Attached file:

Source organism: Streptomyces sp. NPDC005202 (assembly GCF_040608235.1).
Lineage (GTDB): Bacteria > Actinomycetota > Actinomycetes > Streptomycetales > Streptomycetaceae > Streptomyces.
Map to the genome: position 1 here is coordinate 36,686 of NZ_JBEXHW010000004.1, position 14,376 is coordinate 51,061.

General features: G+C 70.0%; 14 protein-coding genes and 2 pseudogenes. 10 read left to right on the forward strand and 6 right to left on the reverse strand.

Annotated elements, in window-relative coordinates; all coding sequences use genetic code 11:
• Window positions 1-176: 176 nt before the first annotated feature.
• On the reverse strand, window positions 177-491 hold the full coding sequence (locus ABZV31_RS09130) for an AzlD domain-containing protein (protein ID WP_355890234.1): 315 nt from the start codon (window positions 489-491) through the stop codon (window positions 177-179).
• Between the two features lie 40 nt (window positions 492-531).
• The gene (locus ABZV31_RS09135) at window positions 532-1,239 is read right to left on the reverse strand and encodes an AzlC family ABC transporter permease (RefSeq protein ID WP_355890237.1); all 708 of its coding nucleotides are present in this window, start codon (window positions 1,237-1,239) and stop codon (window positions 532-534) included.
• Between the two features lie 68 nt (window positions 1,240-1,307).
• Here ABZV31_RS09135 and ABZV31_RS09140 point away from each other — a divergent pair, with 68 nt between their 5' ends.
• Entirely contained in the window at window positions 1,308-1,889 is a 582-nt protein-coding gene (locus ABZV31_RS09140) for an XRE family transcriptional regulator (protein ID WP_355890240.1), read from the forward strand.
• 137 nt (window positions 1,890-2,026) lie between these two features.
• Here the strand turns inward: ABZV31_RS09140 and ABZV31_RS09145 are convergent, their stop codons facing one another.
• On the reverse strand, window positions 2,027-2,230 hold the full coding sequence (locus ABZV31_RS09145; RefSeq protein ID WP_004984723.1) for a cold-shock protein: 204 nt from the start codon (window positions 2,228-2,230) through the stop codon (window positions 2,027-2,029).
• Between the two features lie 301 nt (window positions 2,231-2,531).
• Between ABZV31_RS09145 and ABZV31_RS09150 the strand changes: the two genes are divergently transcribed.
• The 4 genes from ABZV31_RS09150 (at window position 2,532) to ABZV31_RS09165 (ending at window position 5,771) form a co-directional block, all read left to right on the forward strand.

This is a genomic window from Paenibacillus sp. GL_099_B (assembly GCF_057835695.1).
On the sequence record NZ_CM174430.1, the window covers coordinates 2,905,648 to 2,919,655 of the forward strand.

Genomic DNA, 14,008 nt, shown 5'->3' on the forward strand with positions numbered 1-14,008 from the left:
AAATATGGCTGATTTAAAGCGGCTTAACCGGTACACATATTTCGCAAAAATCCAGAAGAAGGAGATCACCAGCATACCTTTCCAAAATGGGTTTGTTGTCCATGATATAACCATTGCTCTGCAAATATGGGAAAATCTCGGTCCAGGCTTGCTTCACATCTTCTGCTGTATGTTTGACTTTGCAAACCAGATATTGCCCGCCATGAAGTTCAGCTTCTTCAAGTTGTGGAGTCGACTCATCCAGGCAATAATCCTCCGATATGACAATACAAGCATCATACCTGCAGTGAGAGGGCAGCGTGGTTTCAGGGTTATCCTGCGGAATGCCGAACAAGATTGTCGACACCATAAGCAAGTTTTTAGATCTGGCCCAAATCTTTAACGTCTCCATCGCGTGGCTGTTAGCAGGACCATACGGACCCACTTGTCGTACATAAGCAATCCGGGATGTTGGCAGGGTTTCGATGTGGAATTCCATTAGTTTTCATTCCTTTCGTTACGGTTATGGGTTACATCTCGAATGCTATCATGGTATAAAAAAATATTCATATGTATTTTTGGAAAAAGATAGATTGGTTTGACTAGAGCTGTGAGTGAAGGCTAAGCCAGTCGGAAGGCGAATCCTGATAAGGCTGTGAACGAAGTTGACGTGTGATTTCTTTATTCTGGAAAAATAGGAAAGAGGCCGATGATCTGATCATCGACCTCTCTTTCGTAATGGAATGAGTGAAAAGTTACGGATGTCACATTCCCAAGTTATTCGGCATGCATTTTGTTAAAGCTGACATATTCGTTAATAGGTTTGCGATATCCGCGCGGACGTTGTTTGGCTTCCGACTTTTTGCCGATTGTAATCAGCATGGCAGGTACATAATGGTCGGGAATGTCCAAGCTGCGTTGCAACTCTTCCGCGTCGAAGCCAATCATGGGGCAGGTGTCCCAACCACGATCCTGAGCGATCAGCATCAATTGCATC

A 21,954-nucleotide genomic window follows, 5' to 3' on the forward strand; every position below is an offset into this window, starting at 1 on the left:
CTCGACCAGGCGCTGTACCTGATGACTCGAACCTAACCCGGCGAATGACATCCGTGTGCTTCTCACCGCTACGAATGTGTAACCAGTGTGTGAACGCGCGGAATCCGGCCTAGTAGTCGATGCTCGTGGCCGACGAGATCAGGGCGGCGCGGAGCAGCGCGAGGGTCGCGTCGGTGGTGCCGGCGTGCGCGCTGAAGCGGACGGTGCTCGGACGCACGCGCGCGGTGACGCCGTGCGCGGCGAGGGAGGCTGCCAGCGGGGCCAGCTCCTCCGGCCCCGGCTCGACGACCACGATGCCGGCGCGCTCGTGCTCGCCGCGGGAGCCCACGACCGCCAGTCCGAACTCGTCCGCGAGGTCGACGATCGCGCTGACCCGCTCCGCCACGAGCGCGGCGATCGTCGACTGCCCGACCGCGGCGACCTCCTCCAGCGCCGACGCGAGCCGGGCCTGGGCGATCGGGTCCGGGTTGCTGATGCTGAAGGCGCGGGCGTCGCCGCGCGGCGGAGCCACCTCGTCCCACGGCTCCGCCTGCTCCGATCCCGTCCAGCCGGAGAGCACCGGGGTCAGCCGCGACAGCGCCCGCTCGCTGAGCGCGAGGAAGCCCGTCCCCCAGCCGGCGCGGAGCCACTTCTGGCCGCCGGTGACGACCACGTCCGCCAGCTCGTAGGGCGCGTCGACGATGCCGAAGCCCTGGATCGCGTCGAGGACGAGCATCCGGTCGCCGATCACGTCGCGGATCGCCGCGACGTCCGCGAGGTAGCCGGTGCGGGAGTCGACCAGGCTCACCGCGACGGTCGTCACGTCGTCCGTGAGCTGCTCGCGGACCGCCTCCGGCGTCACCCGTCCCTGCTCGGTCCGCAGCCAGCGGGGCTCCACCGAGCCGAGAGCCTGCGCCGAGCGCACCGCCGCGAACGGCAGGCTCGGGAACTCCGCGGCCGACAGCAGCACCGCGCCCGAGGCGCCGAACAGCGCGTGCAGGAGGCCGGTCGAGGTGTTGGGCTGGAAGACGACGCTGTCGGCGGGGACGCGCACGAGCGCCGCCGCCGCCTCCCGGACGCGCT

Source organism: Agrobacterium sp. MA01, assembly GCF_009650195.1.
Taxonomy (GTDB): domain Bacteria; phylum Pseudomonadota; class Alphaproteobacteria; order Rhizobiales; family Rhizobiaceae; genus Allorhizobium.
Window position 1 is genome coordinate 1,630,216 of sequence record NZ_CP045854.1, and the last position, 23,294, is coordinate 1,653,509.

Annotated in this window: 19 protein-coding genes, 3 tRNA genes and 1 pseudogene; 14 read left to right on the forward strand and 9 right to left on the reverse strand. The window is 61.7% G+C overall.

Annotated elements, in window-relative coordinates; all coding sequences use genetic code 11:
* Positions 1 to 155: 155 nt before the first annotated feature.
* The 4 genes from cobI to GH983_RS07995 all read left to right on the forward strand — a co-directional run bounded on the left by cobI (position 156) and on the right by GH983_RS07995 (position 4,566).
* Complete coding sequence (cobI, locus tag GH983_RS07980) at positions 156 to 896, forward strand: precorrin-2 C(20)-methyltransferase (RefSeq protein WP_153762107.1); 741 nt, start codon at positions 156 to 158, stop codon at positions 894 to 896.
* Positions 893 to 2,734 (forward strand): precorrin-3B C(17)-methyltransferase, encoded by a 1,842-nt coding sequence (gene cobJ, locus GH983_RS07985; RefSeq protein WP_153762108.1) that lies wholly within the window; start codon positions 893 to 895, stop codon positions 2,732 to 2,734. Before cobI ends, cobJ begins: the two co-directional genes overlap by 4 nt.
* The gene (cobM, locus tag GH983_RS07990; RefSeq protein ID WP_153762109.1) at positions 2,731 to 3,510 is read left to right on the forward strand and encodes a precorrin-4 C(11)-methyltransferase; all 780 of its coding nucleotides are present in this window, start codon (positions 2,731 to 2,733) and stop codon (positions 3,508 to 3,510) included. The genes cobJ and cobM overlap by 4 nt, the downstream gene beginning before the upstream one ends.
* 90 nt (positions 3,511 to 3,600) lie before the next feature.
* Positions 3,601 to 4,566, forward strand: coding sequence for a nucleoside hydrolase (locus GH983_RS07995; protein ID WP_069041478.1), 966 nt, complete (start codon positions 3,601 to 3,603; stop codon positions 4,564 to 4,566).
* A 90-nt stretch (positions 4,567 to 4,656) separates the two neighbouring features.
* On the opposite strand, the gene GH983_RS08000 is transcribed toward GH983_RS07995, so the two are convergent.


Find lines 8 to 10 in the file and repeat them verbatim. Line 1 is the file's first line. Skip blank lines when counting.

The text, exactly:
• Between the two features lie 40 nt (window positions 492-531).
• The gene (locus ABZV31_RS09135) at window positions 532-1,239 is read right to left on the reverse strand and encodes an AzlC family ABC transporter permease (RefSeq protein ID WP_355890237.1); all 708 of its coding nucleotides are present in this window, start codon (window positions 1,237-1,239) and stop codon (window positions 532-534) included.
• Between the two features lie 68 nt (window positions 1,240-1,307).